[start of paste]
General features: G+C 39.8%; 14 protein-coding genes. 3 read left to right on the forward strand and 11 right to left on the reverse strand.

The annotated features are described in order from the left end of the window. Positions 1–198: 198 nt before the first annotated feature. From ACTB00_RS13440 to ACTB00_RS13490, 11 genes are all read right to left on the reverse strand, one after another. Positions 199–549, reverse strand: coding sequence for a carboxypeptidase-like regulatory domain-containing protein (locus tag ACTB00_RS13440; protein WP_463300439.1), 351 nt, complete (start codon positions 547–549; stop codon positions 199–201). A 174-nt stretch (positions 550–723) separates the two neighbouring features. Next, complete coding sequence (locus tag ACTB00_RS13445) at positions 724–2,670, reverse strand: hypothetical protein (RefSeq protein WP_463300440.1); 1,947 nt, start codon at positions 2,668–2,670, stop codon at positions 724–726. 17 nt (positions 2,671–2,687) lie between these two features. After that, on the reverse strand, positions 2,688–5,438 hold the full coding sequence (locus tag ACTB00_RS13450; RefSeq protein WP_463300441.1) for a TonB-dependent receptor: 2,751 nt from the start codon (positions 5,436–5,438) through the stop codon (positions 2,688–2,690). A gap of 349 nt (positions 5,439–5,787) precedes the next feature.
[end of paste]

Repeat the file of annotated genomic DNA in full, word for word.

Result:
General features: G+C 39.8%; 14 protein-coding genes. 3 read left to right on the forward strand and 11 right to left on the reverse strand.

The annotated features are described in order from the left end of the window. Positions 1–198: 198 nt before the first annotated feature. From ACTB00_RS13440 to ACTB00_RS13490, 11 genes are all read right to left on the reverse strand, one after another. Positions 199–549, reverse strand: coding sequence for a carboxypeptidase-like regulatory domain-containing protein (locus tag ACTB00_RS13440; protein WP_463300439.1), 351 nt, complete (start codon positions 547–549; stop codon positions 199–201). A 174-nt stretch (positions 550–723) separates the two neighbouring features. Next, complete coding sequence (locus tag ACTB00_RS13445) at positions 724–2,670, reverse strand: hypothetical protein (RefSeq protein WP_463300440.1); 1,947 nt, start codon at positions 2,668–2,670, stop codon at positions 724–726. 17 nt (positions 2,671–2,687) lie between these two features. After that, on the reverse strand, positions 2,688–5,438 hold the full coding sequence (locus tag ACTB00_RS13450; RefSeq protein WP_463300441.1) for a TonB-dependent receptor: 2,751 nt from the start codon (positions 5,436–5,438) through the stop codon (positions 2,688–2,690). A gap of 349 nt (positions 5,439–5,787) precedes the next feature.